The Effects of Education Quality on Income Growth and Mortality Decline
Previous work shows that higher levels of education quality (as measured by international student achievement tests) increases growth rates of national income. This paper begins by confirming those findings in an analysis involving more countries over more time with additional controls. We then use the panel structure of our data to assess whether the mechanism by which education quality appears to improve per capita income levels is through shifting the level of the production function (probably not), through increasing the impact of an additional year of education (probably not), or through increasing a country's rate of technological progress (very likely). Mortality rates complement income levels as indicators of national well-being and we extend our panel models to show that improved education quality increases the rate of decline in infant mortality. Throughout the analysis, we find a stronger impact of education quality and of years of schooling in open than in closed economies.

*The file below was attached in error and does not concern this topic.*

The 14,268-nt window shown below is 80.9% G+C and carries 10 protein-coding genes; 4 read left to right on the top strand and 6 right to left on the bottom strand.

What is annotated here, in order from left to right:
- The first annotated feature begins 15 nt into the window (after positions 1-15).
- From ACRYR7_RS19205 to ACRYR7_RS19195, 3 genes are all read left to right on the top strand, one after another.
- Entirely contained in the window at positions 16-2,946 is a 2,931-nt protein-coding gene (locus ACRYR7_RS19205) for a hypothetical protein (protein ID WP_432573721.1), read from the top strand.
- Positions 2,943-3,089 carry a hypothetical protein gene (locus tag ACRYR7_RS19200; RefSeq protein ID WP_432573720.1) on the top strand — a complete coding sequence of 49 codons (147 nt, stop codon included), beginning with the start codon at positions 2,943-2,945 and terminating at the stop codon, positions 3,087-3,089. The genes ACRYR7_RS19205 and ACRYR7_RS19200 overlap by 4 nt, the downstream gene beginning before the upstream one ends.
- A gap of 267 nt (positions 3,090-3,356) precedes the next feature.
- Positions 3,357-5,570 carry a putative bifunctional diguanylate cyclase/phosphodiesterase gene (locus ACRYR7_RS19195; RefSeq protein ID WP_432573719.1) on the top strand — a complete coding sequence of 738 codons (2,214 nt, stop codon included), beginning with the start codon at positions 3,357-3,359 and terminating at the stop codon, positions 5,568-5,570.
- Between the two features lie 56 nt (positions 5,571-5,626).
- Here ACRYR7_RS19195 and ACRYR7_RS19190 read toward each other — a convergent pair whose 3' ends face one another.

An earlier version of this paper was presented at the International Conference on the Economics of Education, Dijon, France, June 2006. We are grateful for comments from Richard Feachem, Kenneth Hill, Emmanuel Jimenez, Maureen Lewis, Walter MacMahon, Michael Seltzer, Yeo Meng Thum, Jia Wang, Ludger Woessmann, and seminar participants at UCLA. Financial support was provided by the Disease Control Priorities Project through the Fogarty International Center of the U.S. National Institutes of Health and by the Packard Humanities Institute. The views expressed herein are those of the author(s) and do not necessarily reflect the views of the National Bureau of Economic Research.
Jamison, Eliot A. & Jamison, Dean T. & Hanushek, Eric A., 2007. "The effects of education quality on income growth and mortality decline," Economics of Education Review, Elsevier, vol. 26(6), pages 771-788, December. citation courtesy of